Brown bag luncheon speaker addresses healthy lifestyleJan. 28, 1997
By Melissa Harlow
Each day there are programs and classes, even special speakers to support University students in choosing to lead an all-around healthy lifestyle.
Many students neglect the importance of each aspect of health--physical, mental, emotional, social and spiritual--to form the whole person, and instead focus on merely one or two areas.
'In most cases, we concentrate on one or two of the major health aspects, neglecting the one that really puts it all into perspective,' Chris Wommack, associate pastor for First Baptist Church of Woodway and University graduate, said as he led Monday's brown bag luncheon in a discussion on spiritual wellness.
'The long-term struggles we deal with in our lives, be it drugs, alcohol abuse or violence, comes from within ourselves,' Wommack said.
Many students do not know it, but dealing with such problems is a matter of choice.
'The way we look at ourselves, at our lives, makes a difference,' Wommack said. 'The problem comes when we put ourselves into a lifestyle where we are trapped. We get caught up in a cycle that won't let us go, or rather, we won't let go of it.'
People tend to hide the deep, dark secrets of their life from close friends, fearing condemnation from others, Wommack said.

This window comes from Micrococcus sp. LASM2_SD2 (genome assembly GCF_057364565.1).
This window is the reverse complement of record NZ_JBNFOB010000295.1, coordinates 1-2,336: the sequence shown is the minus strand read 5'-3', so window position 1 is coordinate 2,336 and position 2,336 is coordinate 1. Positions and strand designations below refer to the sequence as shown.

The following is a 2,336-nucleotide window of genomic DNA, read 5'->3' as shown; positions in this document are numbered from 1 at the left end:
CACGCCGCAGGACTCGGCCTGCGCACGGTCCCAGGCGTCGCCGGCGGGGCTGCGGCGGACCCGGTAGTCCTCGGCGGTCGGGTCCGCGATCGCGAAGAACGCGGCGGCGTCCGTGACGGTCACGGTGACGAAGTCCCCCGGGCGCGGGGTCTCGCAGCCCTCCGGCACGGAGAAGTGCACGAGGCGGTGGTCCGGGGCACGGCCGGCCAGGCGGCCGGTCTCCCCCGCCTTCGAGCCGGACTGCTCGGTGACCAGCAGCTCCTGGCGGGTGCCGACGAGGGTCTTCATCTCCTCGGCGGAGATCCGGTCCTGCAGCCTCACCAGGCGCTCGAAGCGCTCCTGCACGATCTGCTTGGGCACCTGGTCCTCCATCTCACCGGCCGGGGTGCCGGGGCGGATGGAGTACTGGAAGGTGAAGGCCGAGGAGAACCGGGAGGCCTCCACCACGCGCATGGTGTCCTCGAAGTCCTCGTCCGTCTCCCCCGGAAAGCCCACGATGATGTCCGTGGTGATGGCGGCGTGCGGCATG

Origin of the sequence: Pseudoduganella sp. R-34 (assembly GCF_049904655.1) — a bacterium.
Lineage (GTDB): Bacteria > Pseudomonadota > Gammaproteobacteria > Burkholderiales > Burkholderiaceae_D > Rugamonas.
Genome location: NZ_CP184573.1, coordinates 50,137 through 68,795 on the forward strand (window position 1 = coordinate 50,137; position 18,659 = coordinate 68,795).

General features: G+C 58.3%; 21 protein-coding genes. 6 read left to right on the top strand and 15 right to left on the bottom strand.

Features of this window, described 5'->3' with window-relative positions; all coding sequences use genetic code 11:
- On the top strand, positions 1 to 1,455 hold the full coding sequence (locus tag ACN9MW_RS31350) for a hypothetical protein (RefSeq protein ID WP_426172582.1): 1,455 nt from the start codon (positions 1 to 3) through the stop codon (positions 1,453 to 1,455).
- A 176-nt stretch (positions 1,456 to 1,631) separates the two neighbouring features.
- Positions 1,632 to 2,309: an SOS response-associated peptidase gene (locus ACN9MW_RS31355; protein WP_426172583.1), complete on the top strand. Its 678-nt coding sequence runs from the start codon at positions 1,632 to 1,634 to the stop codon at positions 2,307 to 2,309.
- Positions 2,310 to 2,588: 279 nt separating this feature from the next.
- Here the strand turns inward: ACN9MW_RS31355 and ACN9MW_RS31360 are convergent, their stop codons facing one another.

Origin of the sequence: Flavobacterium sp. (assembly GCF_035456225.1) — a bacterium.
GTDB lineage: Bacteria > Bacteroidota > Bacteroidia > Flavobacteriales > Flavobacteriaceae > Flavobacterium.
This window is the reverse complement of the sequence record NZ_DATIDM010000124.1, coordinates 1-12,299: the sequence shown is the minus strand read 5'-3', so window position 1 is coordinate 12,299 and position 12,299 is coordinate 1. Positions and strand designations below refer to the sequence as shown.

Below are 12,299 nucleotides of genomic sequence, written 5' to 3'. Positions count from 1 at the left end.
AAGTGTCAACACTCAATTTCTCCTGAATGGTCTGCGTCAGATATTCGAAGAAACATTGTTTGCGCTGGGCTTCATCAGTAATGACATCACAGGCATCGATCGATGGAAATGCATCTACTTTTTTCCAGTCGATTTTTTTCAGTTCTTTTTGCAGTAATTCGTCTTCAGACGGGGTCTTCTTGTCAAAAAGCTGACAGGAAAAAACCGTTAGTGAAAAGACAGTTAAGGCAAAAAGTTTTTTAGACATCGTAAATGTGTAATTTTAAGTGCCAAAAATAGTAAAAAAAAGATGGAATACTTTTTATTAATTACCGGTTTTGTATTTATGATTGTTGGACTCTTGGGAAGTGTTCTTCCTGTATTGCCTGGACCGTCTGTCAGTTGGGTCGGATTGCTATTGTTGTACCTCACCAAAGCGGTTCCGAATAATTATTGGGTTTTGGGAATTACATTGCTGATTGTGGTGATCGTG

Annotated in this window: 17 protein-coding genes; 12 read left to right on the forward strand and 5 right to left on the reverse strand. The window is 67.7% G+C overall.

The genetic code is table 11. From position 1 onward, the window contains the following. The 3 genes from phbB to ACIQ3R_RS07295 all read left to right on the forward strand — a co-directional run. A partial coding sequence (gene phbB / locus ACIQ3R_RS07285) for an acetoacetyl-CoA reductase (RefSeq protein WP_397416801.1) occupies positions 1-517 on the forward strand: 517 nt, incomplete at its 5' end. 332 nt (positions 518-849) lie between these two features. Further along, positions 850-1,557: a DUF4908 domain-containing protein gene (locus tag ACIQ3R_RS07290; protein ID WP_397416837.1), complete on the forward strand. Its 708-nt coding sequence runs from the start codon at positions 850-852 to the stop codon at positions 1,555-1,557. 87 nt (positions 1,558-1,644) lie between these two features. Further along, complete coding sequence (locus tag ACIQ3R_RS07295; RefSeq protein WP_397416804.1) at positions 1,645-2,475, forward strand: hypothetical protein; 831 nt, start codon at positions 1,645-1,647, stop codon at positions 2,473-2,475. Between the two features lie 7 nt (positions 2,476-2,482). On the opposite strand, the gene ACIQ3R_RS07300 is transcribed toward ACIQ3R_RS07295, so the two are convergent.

'If we cannot confide in ourselves and in our friends, then we condemn ourselves,' Wommack said. 'There is something that changes in our lives when we let God love us and care for us, no matter what dark secrets we have.'
His message expressed the concern that students cannot lead Christ-like lives if they continue to live in the past, living with guilt and worries, and further dwelling on them.
'It's so easy to go to class and ask someone about last night's homework, or what party they went to over the weekend,' Christi Stephens, a Waco sophomore, said. 'But we are afraid to share our religious faith, thinking we will sound foolish. We cannot be afraid to look foolish.'
Joy Swingler, a Plano senior, said that Wommack shared personal stories of how one can help people live life free of self-condemnation.
Wommack ended the afternoon on an inspirational note, encouraging students to keep their spiritual health in shape.
'When the light comes on in our lives, turn it on in someone elses,' he said.
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